Wednesday, 4 March 2015

Lent day 13

This is the view from my sister's house over the Severn Estuary towards Cardiff 15 miles away where I live. The South Wales coalfield plateau with its famous valleys is in the background behind the city. On a clear winter day the snow capped peaks of the Brecon Beacons are visible to a telescope.

For many years this has been her fond glimpse of the place she calls home, where she grew up, and eventually moved away from. Welsh Christians have over centuries given biblical names to villages and places of worship. Being the place where they have learned to re-live the stories of scripture, Wales is thought of as another Promised Lane, blessed by God. This view has therefore often reminded me of Moses at journey's end after his forty year sojourn in the wilderness.

He stood on a promontory on Mount Nebo overlooking the Jordan Valley, absorbing a glimpse of the Promised Land beyond. (Deut 34:1-5) He'd guided the children of Israel through the Sinai desert after their flight from bondage in Egypt to the point where they could enter and lay claim to the land promised them by their ancestor Abraham. This, however, would be as far as he'd go. It was where he would die, having completed his mission. 

Moses wasn't motivated to inspire and lead others by anything he knew for himself about the destination to which God was guiding them. He was willing to take everything on trust because of his fragmentary experiences of divine presence and power, from the Burning Bush to the theophany on Mount Sinai. They were such powerful experiences he was convinced that over-exposure to God would annihilate him. Meeting God is a dangerous experience. As Hebrews 12:29 states "God is a consuming fire.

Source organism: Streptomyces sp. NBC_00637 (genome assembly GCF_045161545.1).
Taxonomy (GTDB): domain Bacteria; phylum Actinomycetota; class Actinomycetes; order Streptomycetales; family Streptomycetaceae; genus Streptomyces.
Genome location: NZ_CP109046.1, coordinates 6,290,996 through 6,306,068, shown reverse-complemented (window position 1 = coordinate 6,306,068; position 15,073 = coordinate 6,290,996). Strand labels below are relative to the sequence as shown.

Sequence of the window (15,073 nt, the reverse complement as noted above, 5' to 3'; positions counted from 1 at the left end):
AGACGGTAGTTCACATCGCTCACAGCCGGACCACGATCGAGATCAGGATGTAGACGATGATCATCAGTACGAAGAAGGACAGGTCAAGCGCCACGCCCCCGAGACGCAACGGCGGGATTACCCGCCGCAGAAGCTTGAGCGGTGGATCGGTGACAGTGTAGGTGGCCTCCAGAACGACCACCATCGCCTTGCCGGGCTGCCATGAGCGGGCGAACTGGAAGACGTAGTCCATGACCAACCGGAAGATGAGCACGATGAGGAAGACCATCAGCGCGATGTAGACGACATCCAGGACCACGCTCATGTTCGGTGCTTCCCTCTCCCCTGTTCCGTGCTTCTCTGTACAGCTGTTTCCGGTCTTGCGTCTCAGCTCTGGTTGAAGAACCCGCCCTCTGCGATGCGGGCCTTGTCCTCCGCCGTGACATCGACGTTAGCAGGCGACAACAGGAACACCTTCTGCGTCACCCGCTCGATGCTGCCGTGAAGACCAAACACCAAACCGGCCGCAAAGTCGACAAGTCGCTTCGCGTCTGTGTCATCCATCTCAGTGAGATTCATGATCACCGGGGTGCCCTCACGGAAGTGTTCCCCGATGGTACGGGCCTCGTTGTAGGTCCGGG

Moses keeps God at a safe enough distance from himself and the children of Israel, yet confides in God, argues with God in the midst of awe-inspiring encounters. Despite the fearful reverence God's presence awakens, God's good will towards him is assuring and certain.

"The Lord spake unto Moses face to face, as a man speaketh unto his friend" (Exod 33:11)

The Letter to the Hebrews speaks of faith as "... the assurance of things hoped for, the conviction of things unseen." (Heb 11:1) citing Moses as one of the great exemplars in the history of faith. He trusted God, accepted God's call to leadership. The memory of God's promise to his forebears was his, but he would die knowing nothing of the reality of the world to which the promise referred.

We are in a similar position. We may have ideas about the future but nothing is at all certain. Life here and now is full of the unexpected. We have little or nothing to go on with regard to life beyond this one, despite the resurrection of Jesus from the dead. His disciples handed on nothing from Jesus about his experience of death, nor of what lies beyond it. All is taken on trust, rooted in our experience of being loved by God. As Paul says:

"We walk by faith and not by sight" (2 Cor 5:7)

"Not all of us will die, but all of us will be changed ..."  (1 Cor 15:51)

No comments:

Post a Comment